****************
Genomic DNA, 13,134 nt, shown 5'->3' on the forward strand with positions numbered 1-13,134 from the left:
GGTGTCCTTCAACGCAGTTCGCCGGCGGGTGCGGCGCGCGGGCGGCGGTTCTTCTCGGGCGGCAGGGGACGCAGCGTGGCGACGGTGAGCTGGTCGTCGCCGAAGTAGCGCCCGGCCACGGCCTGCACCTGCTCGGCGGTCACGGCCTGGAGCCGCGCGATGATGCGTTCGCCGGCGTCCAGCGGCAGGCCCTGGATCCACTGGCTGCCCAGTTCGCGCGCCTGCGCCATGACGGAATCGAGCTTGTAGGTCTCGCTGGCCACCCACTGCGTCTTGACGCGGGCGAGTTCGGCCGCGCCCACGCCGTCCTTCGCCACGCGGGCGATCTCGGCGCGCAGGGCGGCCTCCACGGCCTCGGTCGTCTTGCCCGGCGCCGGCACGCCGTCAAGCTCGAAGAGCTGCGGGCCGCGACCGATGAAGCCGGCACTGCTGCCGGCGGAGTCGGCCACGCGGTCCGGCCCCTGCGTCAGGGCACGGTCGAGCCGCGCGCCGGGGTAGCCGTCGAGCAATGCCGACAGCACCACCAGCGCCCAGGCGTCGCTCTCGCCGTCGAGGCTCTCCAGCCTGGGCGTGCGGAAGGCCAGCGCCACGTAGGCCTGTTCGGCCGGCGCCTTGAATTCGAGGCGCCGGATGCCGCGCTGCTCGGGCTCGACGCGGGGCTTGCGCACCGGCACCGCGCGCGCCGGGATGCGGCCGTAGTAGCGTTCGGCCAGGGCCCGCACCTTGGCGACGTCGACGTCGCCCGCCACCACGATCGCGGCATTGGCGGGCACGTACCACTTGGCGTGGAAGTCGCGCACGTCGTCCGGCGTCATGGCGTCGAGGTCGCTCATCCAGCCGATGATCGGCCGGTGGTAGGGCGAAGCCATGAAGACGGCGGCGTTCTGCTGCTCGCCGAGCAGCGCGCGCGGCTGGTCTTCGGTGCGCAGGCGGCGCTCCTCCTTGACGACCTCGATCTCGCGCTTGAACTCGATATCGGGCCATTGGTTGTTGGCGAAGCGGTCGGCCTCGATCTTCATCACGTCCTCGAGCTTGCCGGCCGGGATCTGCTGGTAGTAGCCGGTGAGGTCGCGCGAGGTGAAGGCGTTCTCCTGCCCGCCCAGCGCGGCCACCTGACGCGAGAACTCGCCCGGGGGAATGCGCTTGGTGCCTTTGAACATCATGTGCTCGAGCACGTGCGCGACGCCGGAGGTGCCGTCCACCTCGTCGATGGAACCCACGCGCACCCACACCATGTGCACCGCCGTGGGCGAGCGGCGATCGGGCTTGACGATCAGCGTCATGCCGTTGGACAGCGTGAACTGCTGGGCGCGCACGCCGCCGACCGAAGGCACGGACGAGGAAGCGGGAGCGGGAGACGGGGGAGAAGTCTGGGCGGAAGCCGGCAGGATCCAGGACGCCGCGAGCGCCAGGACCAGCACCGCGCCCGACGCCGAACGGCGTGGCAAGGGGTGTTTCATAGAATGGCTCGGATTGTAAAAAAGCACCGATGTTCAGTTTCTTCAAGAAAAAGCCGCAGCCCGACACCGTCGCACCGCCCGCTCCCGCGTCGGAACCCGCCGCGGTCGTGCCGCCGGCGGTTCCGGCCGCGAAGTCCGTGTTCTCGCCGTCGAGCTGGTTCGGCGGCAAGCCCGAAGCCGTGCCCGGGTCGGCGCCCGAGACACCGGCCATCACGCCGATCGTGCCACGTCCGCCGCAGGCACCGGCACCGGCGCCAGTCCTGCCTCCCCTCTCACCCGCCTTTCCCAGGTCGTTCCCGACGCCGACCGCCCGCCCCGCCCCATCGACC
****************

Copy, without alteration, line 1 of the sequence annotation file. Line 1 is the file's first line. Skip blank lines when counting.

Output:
Genomic DNA, 13,134 nt, shown 5'->3' on the forward strand with positions numbered 1-13,134 from the left: